This Christmas Eve, we intend to set a record for a single day of giving on the crowdfunding site. On Dec. 24, we intend to raise $3.5 million.
Some people have told us it can’t be done. But with your help, a little boy named Will Woleben will wake up to the best Christmas present of all this year.
Will was diagnosed with Leigh Syndrome at age two. Of the 22,000 genes that make up Will’s genome, one crucial bit of genetic material–the SURF1 gene–is broken. Without a working copy of this gene, Will’s brain cells cannot generate adequate energy to function and live. Though he appeared healthy at birth, Will’s brain has been effectively starving to death on the cellular level since then.
Will turns age seven on Dec. 21. He has lost many of the developmental milestones he reached as a toddler. Though he can no longer speak, walk, or swallow, cognitively Will is a bright, normal boy. The doctors have told Will’s parents, Doug and Kasey, that he likely won’t live past age ten.
Worldwide, only 1 in 100,000 children like Will are born each year. Their median age of survival is 2.5 years. Because Will’s disorder is so rare, his parents have become advocates and grass-roots organizers working desperately to save their son.
After years of being told by doctors and drug companies all over the country that “nothing” can be done, Doug and Kasey now believe their family is at the epicenter of an impending medical miracle.
This past year, UT Southwestern Medical Center (UTSW) began building a premier gene therapy lab in Dallas, just 30 miles from where the Wolebens live in McKinney, TX. The hospital team is committed to researching an experimental cure for the SURF1 disorder. Eventually they hope to customize that cure for many other fatal genetic mutations. (Collectively, single-gene and mitochondrial defects affect more people than cancer.)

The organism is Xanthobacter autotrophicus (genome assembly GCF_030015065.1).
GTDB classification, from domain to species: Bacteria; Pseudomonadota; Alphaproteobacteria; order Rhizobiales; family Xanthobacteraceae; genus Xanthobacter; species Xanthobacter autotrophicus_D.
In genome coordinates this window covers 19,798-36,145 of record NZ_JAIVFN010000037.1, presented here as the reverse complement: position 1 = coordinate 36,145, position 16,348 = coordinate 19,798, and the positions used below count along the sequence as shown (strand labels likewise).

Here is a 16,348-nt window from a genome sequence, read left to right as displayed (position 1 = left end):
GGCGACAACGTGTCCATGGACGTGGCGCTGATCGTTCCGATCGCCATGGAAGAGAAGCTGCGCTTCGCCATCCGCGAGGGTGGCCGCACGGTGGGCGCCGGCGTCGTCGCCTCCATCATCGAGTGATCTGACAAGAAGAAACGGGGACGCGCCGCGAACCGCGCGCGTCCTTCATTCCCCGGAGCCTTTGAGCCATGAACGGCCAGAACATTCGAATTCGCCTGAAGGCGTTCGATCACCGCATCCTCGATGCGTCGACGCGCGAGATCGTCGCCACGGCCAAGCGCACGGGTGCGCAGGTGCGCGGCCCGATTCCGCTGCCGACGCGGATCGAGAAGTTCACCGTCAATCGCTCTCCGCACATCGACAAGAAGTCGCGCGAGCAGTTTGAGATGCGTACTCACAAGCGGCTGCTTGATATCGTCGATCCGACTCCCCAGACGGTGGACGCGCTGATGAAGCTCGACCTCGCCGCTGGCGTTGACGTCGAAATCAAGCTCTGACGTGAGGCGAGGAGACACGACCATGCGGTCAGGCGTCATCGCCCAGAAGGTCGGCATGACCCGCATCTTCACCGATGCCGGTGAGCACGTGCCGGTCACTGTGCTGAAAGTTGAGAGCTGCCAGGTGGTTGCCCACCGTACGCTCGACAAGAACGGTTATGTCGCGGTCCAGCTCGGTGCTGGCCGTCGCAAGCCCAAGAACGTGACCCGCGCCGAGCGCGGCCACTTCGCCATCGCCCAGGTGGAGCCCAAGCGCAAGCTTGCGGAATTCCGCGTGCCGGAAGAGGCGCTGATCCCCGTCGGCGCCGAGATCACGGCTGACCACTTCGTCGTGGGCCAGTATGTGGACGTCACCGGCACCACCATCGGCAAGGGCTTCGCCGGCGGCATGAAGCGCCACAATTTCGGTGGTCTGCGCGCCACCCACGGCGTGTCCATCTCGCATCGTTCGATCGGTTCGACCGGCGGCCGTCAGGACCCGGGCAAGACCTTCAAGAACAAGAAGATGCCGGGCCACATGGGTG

Dr. Steven Gray, a scientist who joined the UTSW team last December, has pioneered a new technique: using a human-safe AAV9 virus to transport trillions of effective copies of the SURF1 gene to a patient’s brain. This is done via a single spinal tap. UT Southwestern hopes to lead an FDA-approved human trial for this experimental treatment within two years, just shy of Will’s ninth birthday.
But the research is costly. This is why we need your help to put $3.5 million in the bank now. With the research funds secured, the UTSW team can work at top speed to meet the only timeline that can help Will. One day there will be a cure for the Surf 1 disorder, and together this Christmas Eve, we can give Will his one chance to experience that cure.
All funds raised through the One Day for Will campaign will go directly to fund the SURF1 research at UT Southwestern. When you give to our Go Fund Me on Dec. 24, you’ll become part of the great crowd cheering for Will in his race against time. You’ll also help every child born with a single-gene mutation by advancing the science that could save them all.
The one-day urgency of our Dec. 24 GoFundMe campaign is designed to mimic the urgency faced by Will, his family, and his doctors. Will you join us in giving on Christmas Eve? If so, you’ll help make a Christmas miracle come true and you’ll be part of breaking a heart-warming fundraising record. You’ll also help us prove wrong everyone who says it can’t be done!
WAYS TO JOIN
- If you want to help us fundraise $3.5 million in a single day, bookmark our GoFundMe page now and set a personal calendar reminder for Dec. 24. On Christmas Eve, take a brief moment from the holiday bustle to make your contribution to Will’s Christmas miracle.
- If you wish to donate to SURF1 research without participating in the single-day challenge, please donate here now.
- If you are intrigued by the one-day challenge but would like some goal-setting ideas, check out our Giving Inspiration page.
- If you want to help us spread the word, please share our campaign with your family and friends. For easy posting to your networks, you can find the One Day for Will campaign on Facebook, Instagram, and Twitter.